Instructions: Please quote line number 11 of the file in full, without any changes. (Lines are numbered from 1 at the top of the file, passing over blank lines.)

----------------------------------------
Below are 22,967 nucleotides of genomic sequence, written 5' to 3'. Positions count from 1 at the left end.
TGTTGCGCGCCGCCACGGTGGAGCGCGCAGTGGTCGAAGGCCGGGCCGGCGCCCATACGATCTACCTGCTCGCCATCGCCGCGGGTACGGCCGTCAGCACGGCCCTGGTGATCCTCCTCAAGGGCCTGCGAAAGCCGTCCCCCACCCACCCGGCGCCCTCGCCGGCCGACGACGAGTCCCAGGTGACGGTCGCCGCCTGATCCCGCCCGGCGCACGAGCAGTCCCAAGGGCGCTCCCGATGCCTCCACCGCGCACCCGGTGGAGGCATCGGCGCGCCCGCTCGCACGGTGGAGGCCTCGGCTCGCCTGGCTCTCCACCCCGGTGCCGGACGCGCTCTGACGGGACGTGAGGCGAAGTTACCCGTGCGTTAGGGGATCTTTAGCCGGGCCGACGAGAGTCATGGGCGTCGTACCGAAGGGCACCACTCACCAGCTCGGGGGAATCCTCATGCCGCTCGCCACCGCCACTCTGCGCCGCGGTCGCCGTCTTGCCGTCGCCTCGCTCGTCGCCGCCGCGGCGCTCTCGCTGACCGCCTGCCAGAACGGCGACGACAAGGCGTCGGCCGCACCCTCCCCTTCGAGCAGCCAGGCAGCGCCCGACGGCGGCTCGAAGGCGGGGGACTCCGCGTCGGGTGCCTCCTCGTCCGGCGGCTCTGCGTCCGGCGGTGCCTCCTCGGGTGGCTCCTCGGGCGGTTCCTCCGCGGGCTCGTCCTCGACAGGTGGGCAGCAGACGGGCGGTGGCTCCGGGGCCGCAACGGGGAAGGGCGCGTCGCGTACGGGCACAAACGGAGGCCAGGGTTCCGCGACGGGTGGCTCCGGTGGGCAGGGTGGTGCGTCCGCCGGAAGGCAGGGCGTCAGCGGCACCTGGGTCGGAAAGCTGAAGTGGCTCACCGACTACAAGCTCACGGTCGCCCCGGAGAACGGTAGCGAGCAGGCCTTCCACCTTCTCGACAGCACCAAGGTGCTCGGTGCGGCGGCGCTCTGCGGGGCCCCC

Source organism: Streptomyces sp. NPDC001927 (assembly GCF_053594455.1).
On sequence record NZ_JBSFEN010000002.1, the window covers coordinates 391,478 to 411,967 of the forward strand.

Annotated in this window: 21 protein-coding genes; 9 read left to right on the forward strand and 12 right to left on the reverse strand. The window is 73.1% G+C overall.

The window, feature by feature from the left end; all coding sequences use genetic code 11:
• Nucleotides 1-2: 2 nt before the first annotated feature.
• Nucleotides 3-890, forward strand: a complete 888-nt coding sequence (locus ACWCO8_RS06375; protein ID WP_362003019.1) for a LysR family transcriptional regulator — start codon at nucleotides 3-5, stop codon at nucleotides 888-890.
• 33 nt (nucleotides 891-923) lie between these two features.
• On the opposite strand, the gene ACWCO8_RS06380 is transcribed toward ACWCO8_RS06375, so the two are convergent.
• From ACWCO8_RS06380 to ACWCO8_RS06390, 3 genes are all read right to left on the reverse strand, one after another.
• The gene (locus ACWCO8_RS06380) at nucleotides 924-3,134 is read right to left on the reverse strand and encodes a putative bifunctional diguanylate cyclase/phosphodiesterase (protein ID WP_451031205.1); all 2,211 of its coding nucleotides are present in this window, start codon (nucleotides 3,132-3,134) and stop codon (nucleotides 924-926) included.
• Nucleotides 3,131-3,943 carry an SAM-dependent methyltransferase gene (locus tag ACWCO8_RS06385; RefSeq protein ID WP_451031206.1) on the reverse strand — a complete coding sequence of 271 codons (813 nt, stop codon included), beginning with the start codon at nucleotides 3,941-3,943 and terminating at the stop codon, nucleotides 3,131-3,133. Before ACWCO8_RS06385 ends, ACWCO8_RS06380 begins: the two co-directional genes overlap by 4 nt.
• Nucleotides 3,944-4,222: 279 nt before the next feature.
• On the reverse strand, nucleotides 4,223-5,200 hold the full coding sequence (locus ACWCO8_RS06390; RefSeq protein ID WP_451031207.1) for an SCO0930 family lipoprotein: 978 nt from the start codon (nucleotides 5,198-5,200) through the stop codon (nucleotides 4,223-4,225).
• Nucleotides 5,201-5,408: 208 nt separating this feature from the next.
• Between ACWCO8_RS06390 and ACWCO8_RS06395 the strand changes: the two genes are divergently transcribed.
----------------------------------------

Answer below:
• From ACWCO8_RS06380 to ACWCO8_RS06390, 3 genes are all read right to left on the reverse strand, one after another.